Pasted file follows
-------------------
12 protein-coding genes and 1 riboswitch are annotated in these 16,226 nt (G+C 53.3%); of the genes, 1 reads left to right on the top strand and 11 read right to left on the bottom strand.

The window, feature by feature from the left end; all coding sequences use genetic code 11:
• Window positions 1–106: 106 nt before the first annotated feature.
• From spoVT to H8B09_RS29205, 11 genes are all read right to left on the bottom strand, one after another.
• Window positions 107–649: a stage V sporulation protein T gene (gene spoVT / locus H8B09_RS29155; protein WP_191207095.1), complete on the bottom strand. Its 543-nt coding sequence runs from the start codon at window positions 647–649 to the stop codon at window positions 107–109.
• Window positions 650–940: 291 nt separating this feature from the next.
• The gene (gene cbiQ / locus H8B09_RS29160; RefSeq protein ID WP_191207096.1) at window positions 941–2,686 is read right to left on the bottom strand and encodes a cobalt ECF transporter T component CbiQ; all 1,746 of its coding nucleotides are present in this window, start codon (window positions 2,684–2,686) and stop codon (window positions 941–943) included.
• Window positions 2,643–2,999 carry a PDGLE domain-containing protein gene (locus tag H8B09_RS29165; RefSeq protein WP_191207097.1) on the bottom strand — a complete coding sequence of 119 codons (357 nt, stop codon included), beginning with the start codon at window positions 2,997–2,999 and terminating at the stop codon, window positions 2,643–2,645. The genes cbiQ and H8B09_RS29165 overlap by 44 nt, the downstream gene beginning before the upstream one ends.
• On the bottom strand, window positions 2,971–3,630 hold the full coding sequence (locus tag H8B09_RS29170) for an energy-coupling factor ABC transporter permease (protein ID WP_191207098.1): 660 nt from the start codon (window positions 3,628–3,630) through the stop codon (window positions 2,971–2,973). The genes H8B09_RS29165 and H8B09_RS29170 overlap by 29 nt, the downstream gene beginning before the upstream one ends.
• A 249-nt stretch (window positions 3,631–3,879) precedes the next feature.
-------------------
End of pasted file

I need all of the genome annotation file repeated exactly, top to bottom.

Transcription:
12 protein-coding genes and 1 riboswitch are annotated in these 16,226 nt (G+C 53.3%); of the genes, 1 reads left to right on the top strand and 11 read right to left on the bottom strand.

The window, feature by feature from the left end; all coding sequences use genetic code 11:
• Window positions 1–106: 106 nt before the first annotated feature.
• From spoVT to H8B09_RS29205, 11 genes are all read right to left on the bottom strand, one after another.
• Window positions 107–649: a stage V sporulation protein T gene (gene spoVT / locus H8B09_RS29155; protein WP_191207095.1), complete on the bottom strand. Its 543-nt coding sequence runs from the start codon at window positions 647–649 to the stop codon at window positions 107–109.
• Window positions 650–940: 291 nt separating this feature from the next.
• The gene (gene cbiQ / locus H8B09_RS29160; RefSeq protein ID WP_191207096.1) at window positions 941–2,686 is read right to left on the bottom strand and encodes a cobalt ECF transporter T component CbiQ; all 1,746 of its coding nucleotides are present in this window, start codon (window positions 2,684–2,686) and stop codon (window positions 941–943) included.
• Window positions 2,643–2,999 carry a PDGLE domain-containing protein gene (locus tag H8B09_RS29165; RefSeq protein WP_191207097.1) on the bottom strand — a complete coding sequence of 119 codons (357 nt, stop codon included), beginning with the start codon at window positions 2,997–2,999 and terminating at the stop codon, window positions 2,643–2,645. The genes cbiQ and H8B09_RS29165 overlap by 44 nt, the downstream gene beginning before the upstream one ends.
• On the bottom strand, window positions 2,971–3,630 hold the full coding sequence (locus tag H8B09_RS29170) for an energy-coupling factor ABC transporter permease (protein ID WP_191207098.1): 660 nt from the start codon (window positions 3,628–3,630) through the stop codon (window positions 2,971–2,973). The genes H8B09_RS29165 and H8B09_RS29170 overlap by 29 nt, the downstream gene beginning before the upstream one ends.
• A 249-nt stretch (window positions 3,631–3,879) precedes the next feature.